University of Utah, SJ Quinney College of Law
Robert B. Keiter
University of Utah – S.J. Quinney College of Law
June 24, 2014
Today, the land ownership map of the West in many places resembles a crazy quilt, without reason or coherent pattern. Often no single owner (states, private entities, or the Federal government) owns enough contiguous land to allow effective management of land holdings, and fragmented ownership patterns generate a plethora of disputes over access and similar problems.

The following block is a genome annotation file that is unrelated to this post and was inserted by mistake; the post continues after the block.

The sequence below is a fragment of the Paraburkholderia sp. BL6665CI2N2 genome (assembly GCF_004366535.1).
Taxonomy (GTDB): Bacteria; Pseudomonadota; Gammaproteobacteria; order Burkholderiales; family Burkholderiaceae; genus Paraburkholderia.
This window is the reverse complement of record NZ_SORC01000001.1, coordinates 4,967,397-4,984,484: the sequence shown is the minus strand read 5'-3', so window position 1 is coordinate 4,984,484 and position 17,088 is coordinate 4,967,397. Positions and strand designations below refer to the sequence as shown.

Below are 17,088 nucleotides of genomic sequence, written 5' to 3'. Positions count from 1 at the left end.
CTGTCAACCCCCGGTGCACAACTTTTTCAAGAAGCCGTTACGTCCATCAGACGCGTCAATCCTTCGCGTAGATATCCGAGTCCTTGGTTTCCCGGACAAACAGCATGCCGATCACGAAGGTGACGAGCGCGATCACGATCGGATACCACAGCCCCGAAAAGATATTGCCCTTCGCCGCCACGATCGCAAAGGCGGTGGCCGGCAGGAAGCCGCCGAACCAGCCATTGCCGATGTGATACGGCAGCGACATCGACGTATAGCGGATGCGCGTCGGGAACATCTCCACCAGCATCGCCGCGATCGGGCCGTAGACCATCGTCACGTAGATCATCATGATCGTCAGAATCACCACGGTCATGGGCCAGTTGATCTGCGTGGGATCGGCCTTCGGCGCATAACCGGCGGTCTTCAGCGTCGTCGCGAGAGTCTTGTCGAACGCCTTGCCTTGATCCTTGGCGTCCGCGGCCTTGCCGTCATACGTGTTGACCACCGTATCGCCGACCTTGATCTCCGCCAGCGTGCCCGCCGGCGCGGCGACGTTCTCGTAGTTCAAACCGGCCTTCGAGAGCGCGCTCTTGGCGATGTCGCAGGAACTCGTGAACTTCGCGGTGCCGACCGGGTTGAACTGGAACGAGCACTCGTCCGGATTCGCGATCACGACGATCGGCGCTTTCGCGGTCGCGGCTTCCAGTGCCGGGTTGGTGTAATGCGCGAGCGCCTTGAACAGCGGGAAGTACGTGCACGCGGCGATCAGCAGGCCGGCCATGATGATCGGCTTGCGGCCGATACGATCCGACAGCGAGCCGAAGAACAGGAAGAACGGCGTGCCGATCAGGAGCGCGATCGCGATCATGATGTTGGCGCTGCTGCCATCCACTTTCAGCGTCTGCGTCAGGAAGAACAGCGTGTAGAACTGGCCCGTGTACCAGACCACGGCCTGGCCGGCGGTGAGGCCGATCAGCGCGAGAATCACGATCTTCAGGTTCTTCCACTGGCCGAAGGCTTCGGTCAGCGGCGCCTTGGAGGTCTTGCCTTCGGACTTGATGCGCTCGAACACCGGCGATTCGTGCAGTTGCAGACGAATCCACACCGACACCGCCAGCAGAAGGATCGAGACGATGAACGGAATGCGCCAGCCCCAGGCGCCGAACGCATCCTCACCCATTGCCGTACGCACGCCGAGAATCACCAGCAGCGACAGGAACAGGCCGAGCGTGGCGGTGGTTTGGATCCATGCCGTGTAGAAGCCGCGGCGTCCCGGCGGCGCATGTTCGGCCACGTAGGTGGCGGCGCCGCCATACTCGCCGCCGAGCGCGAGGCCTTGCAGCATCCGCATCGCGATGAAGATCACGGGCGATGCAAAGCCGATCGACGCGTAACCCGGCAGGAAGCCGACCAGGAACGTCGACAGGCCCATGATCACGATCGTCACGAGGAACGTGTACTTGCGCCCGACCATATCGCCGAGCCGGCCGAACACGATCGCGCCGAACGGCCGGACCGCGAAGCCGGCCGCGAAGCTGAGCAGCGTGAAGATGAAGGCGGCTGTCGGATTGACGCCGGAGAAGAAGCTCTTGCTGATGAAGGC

While this paper focuses on examples from Utah, the challenges posed by a fragmented landscape and conflicting management objectives are much broader. Across the 11 contiguous Western states, state trust lands account for twice the acreage of National Parks and trust lands are often interspersed with protected or sensitive lands. Inholdings within National Forests, for example, total 14.3 million acres. While many inholdings are owned by private parties rather than state trust land agencies, the fact that National Forest inholdings in the 11 contiguous Western states account for more land than all of Maryland and Vermont combined indicates the scope of the problem.